Edgar Allen Poe is adept in using irony to portray grim themes. Mortality is one of the more prominent themes in “The Cask of Amontillado”. Poe starts of the story with irony in regards to mortality in the form of Montresor and Fortunato being at a carnival, a place of celebration, happiness, light, and life. This is a major contrast to later on when Montresor brings Fortunato into his family caverns a place of mourning, sadness, darkness, and
“The Cask of The Amontillado” is not the short story you want to read to your child at bedtime. It is a creepy tale of a man who plots revenge on an acquaintance who has supposedly wronged him, a plot similar to other Edgar Allan Poe stories. This story is full of interesting characteristics such as hidden meanings, cunning dialogue between characters, and strange ironies, all assembled in a dark gothic setting. These details create an intriguing read, which is why this story needs to be analyzed to discover deeper meanings created in the mind of Poe and revealed in the lines of the story.
Though Fortunato is an intelligent wine expert, his expertise leads him to his death. In Italian the word Fortunato means fortunate, something that he is not by the end of the story. In “The Cask of Amontillado” Edgar Allan Poe uses foreshadowing and dramatic irony and verbal irony to show Fortunato’s misfortunes which eventually lead to his death.
Fortunato insults Montresor to the point of desperation. Montresor says “THE thousand injuries of Fortunato I had borne as I best could, but when he ventured upon insult, I vowed revenge” (Poe, 286). Even right before his death he insults Montresor’s family code of arms. If not for his insults he would have not been murdered.
Edgar Allen Poe’s “The Cask of Amontillado” is a hair-raising tale that follows one man’s twisted quest for revenge. Although Carnival season is in full-swing above ground, Fortunato finds himself being led to his death below ground. Fortunato’s past insults will ensure that he will never again participate in another party; Montresor will make sure of that. As if the story’s main idea was scary enough, Poe uses specific details and descriptions and dialogue to produce a mood that is both chilling and horrifying.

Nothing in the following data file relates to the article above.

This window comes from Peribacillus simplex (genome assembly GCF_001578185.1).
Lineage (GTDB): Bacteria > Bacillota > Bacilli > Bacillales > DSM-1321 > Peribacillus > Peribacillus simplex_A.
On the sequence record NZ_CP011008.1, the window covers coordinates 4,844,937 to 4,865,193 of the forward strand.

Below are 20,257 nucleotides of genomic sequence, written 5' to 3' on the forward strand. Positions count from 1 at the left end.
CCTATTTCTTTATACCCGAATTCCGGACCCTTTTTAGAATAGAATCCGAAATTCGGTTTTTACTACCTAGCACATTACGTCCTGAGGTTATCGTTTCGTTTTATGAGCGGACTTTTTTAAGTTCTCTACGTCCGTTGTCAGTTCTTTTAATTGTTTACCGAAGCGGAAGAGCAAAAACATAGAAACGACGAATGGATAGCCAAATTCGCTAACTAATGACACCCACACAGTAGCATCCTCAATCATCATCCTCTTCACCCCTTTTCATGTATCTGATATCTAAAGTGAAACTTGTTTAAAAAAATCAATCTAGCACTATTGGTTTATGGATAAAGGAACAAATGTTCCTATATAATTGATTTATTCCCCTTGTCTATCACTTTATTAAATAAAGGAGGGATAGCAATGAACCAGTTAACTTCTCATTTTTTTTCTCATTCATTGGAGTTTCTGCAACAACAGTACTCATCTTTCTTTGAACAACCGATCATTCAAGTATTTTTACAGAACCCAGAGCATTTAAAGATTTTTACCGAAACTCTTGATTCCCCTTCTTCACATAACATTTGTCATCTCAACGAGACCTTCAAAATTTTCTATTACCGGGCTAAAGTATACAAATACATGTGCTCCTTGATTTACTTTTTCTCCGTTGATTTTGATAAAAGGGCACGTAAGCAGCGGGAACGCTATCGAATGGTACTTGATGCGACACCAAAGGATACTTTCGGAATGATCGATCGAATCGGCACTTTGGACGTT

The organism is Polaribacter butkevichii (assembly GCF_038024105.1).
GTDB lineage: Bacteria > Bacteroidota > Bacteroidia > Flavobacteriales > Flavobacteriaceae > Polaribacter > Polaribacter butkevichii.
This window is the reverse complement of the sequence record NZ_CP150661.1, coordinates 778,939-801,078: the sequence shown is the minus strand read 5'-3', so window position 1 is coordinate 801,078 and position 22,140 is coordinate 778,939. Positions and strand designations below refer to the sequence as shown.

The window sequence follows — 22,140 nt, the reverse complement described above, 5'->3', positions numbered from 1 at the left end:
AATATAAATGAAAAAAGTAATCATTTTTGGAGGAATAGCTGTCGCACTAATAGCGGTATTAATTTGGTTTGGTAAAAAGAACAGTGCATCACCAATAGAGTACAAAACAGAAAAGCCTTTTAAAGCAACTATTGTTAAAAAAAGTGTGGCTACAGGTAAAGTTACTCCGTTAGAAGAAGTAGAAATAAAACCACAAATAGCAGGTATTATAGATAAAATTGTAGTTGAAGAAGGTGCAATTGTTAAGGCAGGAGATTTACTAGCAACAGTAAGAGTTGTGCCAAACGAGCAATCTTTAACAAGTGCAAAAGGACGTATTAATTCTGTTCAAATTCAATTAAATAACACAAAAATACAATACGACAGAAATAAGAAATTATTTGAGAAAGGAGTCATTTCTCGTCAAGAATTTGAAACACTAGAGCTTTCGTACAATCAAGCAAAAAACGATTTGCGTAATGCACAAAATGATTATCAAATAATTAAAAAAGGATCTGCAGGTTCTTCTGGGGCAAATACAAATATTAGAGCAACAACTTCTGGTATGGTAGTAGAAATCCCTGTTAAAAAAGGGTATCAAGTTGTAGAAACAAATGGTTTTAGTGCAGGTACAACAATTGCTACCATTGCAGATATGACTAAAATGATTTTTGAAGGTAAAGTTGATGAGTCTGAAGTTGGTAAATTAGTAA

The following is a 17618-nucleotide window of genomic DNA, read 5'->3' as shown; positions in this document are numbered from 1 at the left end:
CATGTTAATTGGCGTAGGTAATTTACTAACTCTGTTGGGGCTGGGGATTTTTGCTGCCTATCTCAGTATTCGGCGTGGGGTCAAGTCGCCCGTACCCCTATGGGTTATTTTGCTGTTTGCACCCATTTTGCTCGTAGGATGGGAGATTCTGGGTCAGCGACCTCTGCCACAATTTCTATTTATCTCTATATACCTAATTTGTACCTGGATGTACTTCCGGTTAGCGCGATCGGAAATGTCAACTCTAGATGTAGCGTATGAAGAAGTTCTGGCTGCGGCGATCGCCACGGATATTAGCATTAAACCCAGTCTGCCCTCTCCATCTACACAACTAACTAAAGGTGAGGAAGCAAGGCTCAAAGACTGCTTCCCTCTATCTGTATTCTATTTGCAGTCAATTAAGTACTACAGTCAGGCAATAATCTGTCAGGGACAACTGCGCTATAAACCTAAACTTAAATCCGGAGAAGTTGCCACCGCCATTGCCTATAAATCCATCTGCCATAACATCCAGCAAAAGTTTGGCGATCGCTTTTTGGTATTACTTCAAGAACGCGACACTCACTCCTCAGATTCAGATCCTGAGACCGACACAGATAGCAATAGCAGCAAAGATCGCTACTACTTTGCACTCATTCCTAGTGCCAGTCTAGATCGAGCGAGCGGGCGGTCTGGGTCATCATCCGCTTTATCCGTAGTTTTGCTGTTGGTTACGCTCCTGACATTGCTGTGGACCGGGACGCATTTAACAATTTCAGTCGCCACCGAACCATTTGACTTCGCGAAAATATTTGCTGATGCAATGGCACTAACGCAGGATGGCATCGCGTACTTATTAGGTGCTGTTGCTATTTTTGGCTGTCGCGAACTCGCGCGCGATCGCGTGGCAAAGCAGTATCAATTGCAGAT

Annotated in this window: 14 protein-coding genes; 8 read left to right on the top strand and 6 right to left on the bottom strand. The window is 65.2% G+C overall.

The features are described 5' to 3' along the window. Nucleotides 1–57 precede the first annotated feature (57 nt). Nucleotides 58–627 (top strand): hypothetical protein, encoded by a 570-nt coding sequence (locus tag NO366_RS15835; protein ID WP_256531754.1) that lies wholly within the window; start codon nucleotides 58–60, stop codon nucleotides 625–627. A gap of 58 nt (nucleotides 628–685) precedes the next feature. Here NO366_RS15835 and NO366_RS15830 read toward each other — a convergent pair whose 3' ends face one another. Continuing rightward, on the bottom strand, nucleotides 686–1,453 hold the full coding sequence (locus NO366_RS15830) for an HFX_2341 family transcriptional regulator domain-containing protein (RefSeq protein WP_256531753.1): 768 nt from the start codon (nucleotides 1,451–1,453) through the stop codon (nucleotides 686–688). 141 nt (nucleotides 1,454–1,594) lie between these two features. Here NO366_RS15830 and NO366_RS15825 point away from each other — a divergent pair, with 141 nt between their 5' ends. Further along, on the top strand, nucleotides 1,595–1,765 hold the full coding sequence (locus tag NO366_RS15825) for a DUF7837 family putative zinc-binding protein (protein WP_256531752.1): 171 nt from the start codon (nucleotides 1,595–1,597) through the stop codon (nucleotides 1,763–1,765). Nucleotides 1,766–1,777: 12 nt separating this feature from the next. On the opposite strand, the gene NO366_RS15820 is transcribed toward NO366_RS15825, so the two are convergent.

Verbal irony occurs when speakers or writers say the opposite of what they mean. One example of verbal irony in The Cask is when Montresor first sees Fortunato at the carnival. This is ironic because Montresor acts like he is pleased to meet Fortunato but he really is not. For example, Poe writes, “My dear Fortunato you are luckily met. How remarkably well you are looking today” (237) Moreover, what Montresor really means is that the meeting is lucky because it presents a good time to murder Fortunato. Another reason that Montresor acting like he is pleased to meet Fortunato is ironic is that Montresor wants to murder Fortunato. Montresor is mad because of Fortunato’s unknown insults toward him but is acting nice. Montresor is acting nice so that he can disguise his motives to kill Montresor.
Edgar Allan Poe’s short story “The Cask of Amontillado” is a literary classic for many reasons. The story is complex and full of all kinds of irony. As the reader gets deeper into the story, the relationship between the main characters becomes more and more ambiguous. The story revolves around a revenge, but the reader never gets to know what happened between the two men to warrant a murder as gruesome as this. The story includes several examples of dramatic and verbal irony.
In the story “The Cask of Amontillado”, the author uses lots of verbal irony to emphasize the evil intentions of Montresor.One of the examples of verbal irony in the story that he uses is “The cough’s a mere nothing; it will not kill me. I shall not die of a cough.” and “true--true, I replied.” The effect of this irony is it that Montresor already knows how Fortunato will die.Another example of verbal irony used in the story was when they did a toast to each other. “I drink”, he said, to the buried that repose around us.”